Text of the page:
Currently, I am eight months pregnant with our third child and my distended belly looks like a full, rising moon. This home stretch of pregnancy—also known as the pee-when-you-sneeze stage—often takes me by surprise even though I have been here before. I knocked over a Pepsi with this belly at a party the other night while reaching for a napkin and the days of feeling rested after a full night’s sleep are now just memories.
This is the last trimester. It is awesome. And in some ways it is awful.
Let’s get real about something for a minute, pregnant mamas. You are, in my opinion, doing the most amazing thing a human can do. You are building a new life, or rather, God is building a new life through you. The tiny being developing inside you is a person every bit as unique as you are with limitless potential and endless possibilities. Could there be a more significant undertaking in this world than the creation of a life? Every mother has felt the sacredness of her responsibility in this. Each has felt the weightiness of the opportunity to bring forth life. It is sobering and glorious at once, and the “pregnancy glow” halos expectant mothers for good reason.
Yes, we know pregnancy is sacred. A calling. A privilege. A joy. But pregnancy is also hard. So very hard.
There may be some superwomen out there reading this who are thinking, Hard? Really? Pregnancy was a piece of cake for me. And for you, I have no wisdom. Only applause. Because for me pregnancy is not easy. Yes, it is joyful. Yes, it is special. But no, it is not easy.
For the first part of my current pregnancy I was incredibly morning sick. All day and night sick, to be exact. Many of you know the kind I am talking about. I called myself “couch mom” for a while because I truly could not spend much time in a vertical position without losing it. I could smell the refrigerator from our living room and had to avoid walking through the kitchen at all costs.
My two small children were such good sports during those weeks. They read piles of books with me on our comfy couch and my 4-year-old son learned to grab a plastic mixing bowl and run it over to me whenever he heard me start to heave. My husband positioned accessible food and snacks low enough in the fridge and on the pantry shelves that they could help themselves as much as possible and he would put together dinners for the three of them.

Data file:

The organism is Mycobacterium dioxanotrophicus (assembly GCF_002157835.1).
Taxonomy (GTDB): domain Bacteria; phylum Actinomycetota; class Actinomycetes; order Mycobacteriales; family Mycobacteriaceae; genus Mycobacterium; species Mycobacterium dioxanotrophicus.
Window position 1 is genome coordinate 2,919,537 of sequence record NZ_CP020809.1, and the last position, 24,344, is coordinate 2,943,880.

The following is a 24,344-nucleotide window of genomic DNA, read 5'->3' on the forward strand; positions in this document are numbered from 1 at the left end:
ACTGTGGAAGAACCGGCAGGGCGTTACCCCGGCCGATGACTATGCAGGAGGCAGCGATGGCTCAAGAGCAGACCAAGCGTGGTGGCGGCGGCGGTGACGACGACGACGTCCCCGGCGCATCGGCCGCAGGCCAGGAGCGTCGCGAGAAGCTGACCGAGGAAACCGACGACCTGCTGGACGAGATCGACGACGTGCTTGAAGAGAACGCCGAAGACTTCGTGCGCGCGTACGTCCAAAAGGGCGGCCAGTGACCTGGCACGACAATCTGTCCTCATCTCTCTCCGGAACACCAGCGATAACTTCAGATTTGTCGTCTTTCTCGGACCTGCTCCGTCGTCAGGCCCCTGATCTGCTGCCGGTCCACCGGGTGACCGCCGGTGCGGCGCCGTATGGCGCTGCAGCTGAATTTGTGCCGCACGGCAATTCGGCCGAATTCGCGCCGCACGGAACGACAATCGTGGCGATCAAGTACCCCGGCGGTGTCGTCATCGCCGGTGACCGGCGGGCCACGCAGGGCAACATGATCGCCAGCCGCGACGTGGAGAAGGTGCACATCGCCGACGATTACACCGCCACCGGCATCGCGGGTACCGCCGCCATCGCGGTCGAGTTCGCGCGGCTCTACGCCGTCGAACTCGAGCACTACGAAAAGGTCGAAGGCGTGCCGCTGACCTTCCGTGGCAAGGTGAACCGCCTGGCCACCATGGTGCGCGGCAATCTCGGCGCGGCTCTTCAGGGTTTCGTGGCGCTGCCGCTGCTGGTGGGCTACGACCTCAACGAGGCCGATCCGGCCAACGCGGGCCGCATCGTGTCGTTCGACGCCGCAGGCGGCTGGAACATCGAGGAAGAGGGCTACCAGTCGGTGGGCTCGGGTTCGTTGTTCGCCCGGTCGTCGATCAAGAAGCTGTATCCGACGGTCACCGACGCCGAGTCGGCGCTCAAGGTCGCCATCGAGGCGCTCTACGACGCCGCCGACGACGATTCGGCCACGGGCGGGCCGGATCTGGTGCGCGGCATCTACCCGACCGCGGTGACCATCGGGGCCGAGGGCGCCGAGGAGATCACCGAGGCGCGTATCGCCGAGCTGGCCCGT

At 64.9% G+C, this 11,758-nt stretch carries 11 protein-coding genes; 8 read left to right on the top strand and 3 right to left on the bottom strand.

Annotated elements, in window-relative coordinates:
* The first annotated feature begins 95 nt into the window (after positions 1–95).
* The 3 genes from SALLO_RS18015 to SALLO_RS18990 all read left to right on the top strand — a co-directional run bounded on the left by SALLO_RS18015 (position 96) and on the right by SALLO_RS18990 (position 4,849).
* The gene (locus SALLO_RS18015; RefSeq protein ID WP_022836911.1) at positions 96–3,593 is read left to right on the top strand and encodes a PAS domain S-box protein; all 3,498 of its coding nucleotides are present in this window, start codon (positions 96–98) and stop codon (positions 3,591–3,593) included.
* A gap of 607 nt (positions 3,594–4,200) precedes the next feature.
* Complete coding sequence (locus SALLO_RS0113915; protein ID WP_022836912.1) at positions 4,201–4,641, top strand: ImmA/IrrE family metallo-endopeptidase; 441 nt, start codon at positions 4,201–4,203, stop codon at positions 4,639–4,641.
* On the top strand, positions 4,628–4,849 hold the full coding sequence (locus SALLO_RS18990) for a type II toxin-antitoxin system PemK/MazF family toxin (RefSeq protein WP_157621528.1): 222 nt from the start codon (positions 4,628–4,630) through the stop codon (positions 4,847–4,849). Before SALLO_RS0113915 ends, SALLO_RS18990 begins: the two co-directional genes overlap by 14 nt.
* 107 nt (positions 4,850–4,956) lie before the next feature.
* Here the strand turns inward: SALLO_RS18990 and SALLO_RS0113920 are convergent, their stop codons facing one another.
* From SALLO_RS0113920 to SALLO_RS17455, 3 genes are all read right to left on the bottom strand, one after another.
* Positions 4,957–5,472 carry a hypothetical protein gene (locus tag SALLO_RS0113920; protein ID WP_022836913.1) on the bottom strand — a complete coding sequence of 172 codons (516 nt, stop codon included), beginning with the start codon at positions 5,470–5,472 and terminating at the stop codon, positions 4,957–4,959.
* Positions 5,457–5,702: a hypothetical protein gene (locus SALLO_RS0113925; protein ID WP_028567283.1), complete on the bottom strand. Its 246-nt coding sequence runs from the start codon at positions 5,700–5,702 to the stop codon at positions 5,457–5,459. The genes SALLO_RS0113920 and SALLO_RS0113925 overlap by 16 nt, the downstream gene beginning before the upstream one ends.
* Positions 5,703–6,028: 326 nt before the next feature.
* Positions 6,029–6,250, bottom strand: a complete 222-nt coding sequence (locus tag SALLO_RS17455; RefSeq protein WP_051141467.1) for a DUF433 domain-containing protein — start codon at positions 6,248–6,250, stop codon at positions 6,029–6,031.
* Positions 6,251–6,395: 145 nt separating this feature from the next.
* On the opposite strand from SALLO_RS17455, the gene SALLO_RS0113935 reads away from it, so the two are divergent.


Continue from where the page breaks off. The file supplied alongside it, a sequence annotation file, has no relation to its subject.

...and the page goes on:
I was on modified bed rest for a couple of complications, and my already limited abilities seemed even more restricted. I felt pathetic and discouraged—sure that I was failing at my life.
Perhaps I was failing to recognize all of what I was doing successfully—growing a baby. And managing to keep two other little humans alive in the process.
During that time, I remember expressing my discouragement to my husband. We had been getting ready for bed when I slumped into a chair in defeat and moaned, “Why does pregnancy have to be so hard?” Even as I voiced those words, I felt the answer come. It came from somewhere inside and seemed to echo through my whole body. Because life is so sacred.
I paused and let the words sink into my mind and heart. Because life is so sacred. I have pondered about that answer in the days, weeks, and months since. Sacred endeavors require sacrifice and such experiences are never earned cheaply. Spiritual masters throughout the ages have sacrificed and suffered much in pursuit of the divine. So why would the creation of life not require some degree of sacrifice, some portion of suffering?
After all, bringing forth a child into this world carries a woman to the very threshold of the Divine, as God passes a precious life to her care. What could be more sacred than that?
Since that night, I have striven to maintain the perspective I gained on the discomforts and inconveniences of pregnancy. If I truly believe childbearing and rearing are sacred and ordained of God, which I do, then I must accept that it requires work, sacrifice, and a degree of suffering. This process is one that has the power to transform us forever, if we will submit ourselves to it. And as every mother knows, the minute you hold your child in your arms, the suffering will be supplanted by joy, awe, and immense gratitude.
This is pregnancy. So hang in there. It is way more than worth it.